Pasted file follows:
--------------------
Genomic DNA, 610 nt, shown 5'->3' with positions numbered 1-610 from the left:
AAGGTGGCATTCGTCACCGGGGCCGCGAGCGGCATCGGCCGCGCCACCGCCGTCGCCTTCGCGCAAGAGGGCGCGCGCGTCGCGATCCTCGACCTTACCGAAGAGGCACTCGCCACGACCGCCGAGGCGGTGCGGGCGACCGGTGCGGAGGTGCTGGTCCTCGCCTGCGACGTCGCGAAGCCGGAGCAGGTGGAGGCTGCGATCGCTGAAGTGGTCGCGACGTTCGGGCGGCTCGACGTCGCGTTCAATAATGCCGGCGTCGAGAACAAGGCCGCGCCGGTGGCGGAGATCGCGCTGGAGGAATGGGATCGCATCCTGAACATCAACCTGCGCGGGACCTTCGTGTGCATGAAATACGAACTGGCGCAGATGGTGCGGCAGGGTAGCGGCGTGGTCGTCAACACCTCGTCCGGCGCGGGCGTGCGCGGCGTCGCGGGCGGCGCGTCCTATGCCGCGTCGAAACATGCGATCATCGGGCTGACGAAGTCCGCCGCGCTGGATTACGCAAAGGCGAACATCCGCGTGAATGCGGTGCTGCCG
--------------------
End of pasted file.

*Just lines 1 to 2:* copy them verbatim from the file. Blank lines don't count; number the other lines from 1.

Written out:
Genomic DNA, 610 nt, shown 5'->3' with positions numbered 1-610 from the left:
AAGGTGGCATTCGTCACCGGGGCCGCGAGCGGCATCGGCCGCGCCACCGCCGTCGCCTTCGCGCAAGAGGGCGCGCGCGTCGCGATCCTCGACCTTACCGAAGAGGCACTCGCCACGACCGCCGAGGCGGTGCGGGCGACCGGTGCGGAGGTGCTGGTCCTCGCCTGCGACGTCGCGAAGCCGGAGCAGGTGGAGGCTGCGATCGCTGAAGTGGTCGCGACGTTCGGGCGGCTCGACGTCGCGTTCAATAATGCCGGCGTCGAGAACAAGGCCGCGCCGGTGGCGGAGATCGCGCTGGAGGAATGGGATCGCATCCTGAACATCAACCTGCGCGGGACCTTCGTGTGCATGAAATACGAACTGGCGCAGATGGTGCGGCAGGGTAGCGGCGTGGTCGTCAACACCTCGTCCGGCGCGGGCGTGCGCGGCGTCGCGGGCGGCGCGTCCTATGCCGCGTCGAAACATGCGATCATCGGGCTGACGAAGTCCGCCGCGCTGGATTACGCAAAGGCGAACATCCGCGTGAATGCGGTGCTGCCG